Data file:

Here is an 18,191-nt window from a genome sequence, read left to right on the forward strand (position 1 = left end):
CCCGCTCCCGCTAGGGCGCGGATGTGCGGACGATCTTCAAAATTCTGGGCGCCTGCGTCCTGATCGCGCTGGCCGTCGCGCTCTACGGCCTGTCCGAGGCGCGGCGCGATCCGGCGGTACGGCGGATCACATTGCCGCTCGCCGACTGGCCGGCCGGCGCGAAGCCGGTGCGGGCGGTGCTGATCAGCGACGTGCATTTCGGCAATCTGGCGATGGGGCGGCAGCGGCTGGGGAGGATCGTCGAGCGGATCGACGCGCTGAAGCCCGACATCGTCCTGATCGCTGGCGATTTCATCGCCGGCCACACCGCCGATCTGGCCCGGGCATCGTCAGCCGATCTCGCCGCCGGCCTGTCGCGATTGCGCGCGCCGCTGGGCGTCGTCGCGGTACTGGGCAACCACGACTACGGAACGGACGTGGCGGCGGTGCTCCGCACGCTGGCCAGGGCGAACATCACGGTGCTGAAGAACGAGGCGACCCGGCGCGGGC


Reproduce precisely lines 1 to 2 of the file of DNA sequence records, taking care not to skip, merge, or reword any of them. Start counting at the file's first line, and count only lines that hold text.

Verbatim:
Here is an 18,191-nt window from a genome sequence, read left to right on the forward strand (position 1 = left end):
CCCGCTCCCGCTAGGGCGCGGATGTGCGGACGATCTTCAAAATTCTGGGCGCCTGCGTCCTGATCGCGCTGGCCGTCGCGCTCTACGGCCTGTCCGAGGCGCGGCGCGATCCGGCGGTACGGCGGATCACATTGCCGCTCGCCGACTGGCCGGCCGGCGCGAAGCCGGTGCGGGCGGTGCTGATCAGCGACGTGCATTTCGGCAATCTGGCGATGGGGCGGCAGCGGCTGGGGAGGATCGTCGAGCGGATCGACGCGCTGAAGCCCGACATCGTCCTGATCGCTGGCGATTTCATCGCCGGCCACACCGCCGATCTGGCCCGGGCATCGTCAGCCGATCTCGCCGCCGGCCTGTCGCGATTGCGCGCGCCGCTGGGCGTCGTCGCGGTACTGGGCAACCACGACTACGGAACGGACGTGGCGGCGGTGCTCCGCACGCTGGCCAGGGCGAACATCACGGTGCTGAAGAACGAGGCGACCCGGCGCGGGC